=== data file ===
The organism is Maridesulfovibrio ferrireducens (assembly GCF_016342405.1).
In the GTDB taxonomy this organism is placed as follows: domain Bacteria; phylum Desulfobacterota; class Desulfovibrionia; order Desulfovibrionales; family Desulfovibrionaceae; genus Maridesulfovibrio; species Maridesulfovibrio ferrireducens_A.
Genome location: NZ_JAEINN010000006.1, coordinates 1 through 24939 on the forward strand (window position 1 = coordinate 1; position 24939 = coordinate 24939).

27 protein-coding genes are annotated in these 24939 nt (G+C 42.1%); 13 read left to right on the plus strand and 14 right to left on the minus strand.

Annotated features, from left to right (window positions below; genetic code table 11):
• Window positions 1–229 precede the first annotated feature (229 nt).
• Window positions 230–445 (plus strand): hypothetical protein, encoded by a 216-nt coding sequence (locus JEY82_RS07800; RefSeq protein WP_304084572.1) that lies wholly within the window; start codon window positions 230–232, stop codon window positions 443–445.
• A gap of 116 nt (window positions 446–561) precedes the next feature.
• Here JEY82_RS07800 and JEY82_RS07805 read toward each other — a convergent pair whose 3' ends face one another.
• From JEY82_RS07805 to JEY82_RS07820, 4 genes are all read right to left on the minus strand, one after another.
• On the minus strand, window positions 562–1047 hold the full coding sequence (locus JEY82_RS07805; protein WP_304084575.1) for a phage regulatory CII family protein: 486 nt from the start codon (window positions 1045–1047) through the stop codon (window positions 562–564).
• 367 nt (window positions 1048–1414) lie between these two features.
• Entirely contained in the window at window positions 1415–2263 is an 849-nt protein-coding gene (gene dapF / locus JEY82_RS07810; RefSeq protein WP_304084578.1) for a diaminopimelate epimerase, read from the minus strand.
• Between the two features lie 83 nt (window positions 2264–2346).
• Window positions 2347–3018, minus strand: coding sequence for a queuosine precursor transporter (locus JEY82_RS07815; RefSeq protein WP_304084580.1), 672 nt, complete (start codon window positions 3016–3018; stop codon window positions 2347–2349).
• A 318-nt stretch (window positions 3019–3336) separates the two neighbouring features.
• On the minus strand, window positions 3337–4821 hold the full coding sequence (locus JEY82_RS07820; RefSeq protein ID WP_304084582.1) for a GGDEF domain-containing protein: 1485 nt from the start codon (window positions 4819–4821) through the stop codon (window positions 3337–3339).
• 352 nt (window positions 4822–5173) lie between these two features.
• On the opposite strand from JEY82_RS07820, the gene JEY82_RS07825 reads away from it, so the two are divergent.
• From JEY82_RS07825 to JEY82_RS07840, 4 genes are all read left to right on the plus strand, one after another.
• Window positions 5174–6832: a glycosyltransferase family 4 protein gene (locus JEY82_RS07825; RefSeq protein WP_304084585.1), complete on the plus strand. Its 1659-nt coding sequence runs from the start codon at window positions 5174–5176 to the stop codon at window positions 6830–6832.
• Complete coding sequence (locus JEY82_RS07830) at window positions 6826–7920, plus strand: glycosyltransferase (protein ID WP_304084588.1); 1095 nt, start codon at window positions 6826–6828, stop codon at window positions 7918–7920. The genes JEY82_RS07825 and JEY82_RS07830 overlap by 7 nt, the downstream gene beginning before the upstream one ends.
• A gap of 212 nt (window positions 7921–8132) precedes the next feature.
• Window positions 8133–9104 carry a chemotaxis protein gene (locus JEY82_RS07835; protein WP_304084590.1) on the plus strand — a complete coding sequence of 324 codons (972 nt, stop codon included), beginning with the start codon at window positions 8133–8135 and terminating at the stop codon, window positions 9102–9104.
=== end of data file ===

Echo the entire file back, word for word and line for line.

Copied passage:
The organism is Maridesulfovibrio ferrireducens (assembly GCF_016342405.1).
In the GTDB taxonomy this organism is placed as follows: domain Bacteria; phylum Desulfobacterota; class Desulfovibrionia; order Desulfovibrionales; family Desulfovibrionaceae; genus Maridesulfovibrio; species Maridesulfovibrio ferrireducens_A.
Genome location: NZ_JAEINN010000006.1, coordinates 1 through 24939 on the forward strand (window position 1 = coordinate 1; position 24939 = coordinate 24939).

27 protein-coding genes are annotated in these 24939 nt (G+C 42.1%); 13 read left to right on the plus strand and 14 right to left on the minus strand.

Annotated features, from left to right (window positions below; genetic code table 11):
• Window positions 1–229 precede the first annotated feature (229 nt).
• Window positions 230–445 (plus strand): hypothetical protein, encoded by a 216-nt coding sequence (locus JEY82_RS07800; RefSeq protein WP_304084572.1) that lies wholly within the window; start codon window positions 230–232, stop codon window positions 443–445.
• A gap of 116 nt (window positions 446–561) precedes the next feature.
• Here JEY82_RS07800 and JEY82_RS07805 read toward each other — a convergent pair whose 3' ends face one another.
• From JEY82_RS07805 to JEY82_RS07820, 4 genes are all read right to left on the minus strand, one after another.
• On the minus strand, window positions 562–1047 hold the full coding sequence (locus JEY82_RS07805; protein WP_304084575.1) for a phage regulatory CII family protein: 486 nt from the start codon (window positions 1045–1047) through the stop codon (window positions 562–564).
• 367 nt (window positions 1048–1414) lie between these two features.
• Entirely contained in the window at window positions 1415–2263 is an 849-nt protein-coding gene (gene dapF / locus JEY82_RS07810; RefSeq protein WP_304084578.1) for a diaminopimelate epimerase, read from the minus strand.
• Between the two features lie 83 nt (window positions 2264–2346).
• Window positions 2347–3018, minus strand: coding sequence for a queuosine precursor transporter (locus JEY82_RS07815; RefSeq protein WP_304084580.1), 672 nt, complete (start codon window positions 3016–3018; stop codon window positions 2347–2349).
• A 318-nt stretch (window positions 3019–3336) separates the two neighbouring features.
• On the minus strand, window positions 3337–4821 hold the full coding sequence (locus JEY82_RS07820; RefSeq protein ID WP_304084582.1) for a GGDEF domain-containing protein: 1485 nt from the start codon (window positions 4819–4821) through the stop codon (window positions 3337–3339).
• 352 nt (window positions 4822–5173) lie between these two features.
• On the opposite strand from JEY82_RS07820, the gene JEY82_RS07825 reads away from it, so the two are divergent.
• From JEY82_RS07825 to JEY82_RS07840, 4 genes are all read left to right on the plus strand, one after another.
• Window positions 5174–6832: a glycosyltransferase family 4 protein gene (locus JEY82_RS07825; RefSeq protein WP_304084585.1), complete on the plus strand. Its 1659-nt coding sequence runs from the start codon at window positions 5174–5176 to the stop codon at window positions 6830–6832.
• Complete coding sequence (locus JEY82_RS07830) at window positions 6826–7920, plus strand: glycosyltransferase (protein ID WP_304084588.1); 1095 nt, start codon at window positions 6826–6828, stop codon at window positions 7918–7920. The genes JEY82_RS07825 and JEY82_RS07830 overlap by 7 nt, the downstream gene beginning before the upstream one ends.
• A gap of 212 nt (window positions 7921–8132) precedes the next feature.
• Window positions 8133–9104 carry a chemotaxis protein gene (locus JEY82_RS07835; protein WP_304084590.1) on the plus strand — a complete coding sequence of 324 codons (972 nt, stop codon included), beginning with the start codon at window positions 8133–8135 and terminating at the stop codon, window positions 9102–9104.